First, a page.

A long-time business colleague of mine, who we’ll call Martin for the sake of this article, called me recently to say he was packing up his family and moving to Europe. He had just accepted a position in exascale software development and agreed to a minimum two-year stay in Europe with his new company. The dynamics behind this move — and the questions it raises for the bigger picture of exascale development resources — forms the theme for this article.
There is a growing sentiment in the U.S. that we are losing ground in technology leadership and a national exascale initiative is called for. While we’ve seen some signs of commitment and funding, such as the U.S. Department of Energy’s early funding for the International Exascale Software Project, and more recently, the “Exascale Co-Design Center” solicitation, there is clearly no multi-agency collaboration at the level of what we are seeing in Europe. It does seem that the lack of a national initiative with well coordinated, collaborative organizations and significant and steady funding is placing the U.S. at a disadvantage. In fact, according to my friend Martin, “I became aware of seven exascale positions over the past month, and six of them were in Europe.”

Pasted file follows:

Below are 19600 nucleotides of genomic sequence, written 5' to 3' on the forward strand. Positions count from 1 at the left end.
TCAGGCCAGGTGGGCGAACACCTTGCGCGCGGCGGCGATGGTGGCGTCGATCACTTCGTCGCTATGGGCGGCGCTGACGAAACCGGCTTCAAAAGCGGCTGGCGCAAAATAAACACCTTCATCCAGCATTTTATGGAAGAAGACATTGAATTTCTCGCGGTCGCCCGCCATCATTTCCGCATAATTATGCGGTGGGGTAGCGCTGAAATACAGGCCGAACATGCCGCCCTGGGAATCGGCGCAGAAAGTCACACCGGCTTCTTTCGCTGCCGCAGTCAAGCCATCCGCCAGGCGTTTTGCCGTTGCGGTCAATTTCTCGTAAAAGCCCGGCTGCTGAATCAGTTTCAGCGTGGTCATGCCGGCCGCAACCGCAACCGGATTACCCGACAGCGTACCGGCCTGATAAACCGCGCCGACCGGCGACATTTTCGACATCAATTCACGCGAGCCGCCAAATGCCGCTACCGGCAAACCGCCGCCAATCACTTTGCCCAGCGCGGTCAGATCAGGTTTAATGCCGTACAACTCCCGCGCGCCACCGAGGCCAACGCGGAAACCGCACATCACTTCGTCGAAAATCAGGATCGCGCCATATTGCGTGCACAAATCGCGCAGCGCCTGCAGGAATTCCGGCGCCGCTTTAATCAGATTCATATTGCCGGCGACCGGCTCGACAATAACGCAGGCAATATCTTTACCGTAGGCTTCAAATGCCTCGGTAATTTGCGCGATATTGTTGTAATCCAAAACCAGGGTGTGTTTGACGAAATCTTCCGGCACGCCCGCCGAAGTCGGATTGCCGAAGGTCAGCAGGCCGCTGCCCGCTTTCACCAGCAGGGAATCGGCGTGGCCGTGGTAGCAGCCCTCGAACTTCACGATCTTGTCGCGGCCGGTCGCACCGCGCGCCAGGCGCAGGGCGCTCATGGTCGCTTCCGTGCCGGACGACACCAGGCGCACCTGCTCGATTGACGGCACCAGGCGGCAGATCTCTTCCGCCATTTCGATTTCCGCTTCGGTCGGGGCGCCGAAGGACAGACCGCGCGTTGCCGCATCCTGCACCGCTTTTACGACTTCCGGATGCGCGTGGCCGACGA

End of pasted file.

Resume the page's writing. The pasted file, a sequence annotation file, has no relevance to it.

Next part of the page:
What’s going on here: is HPC leadership quietly slipping out of the United States?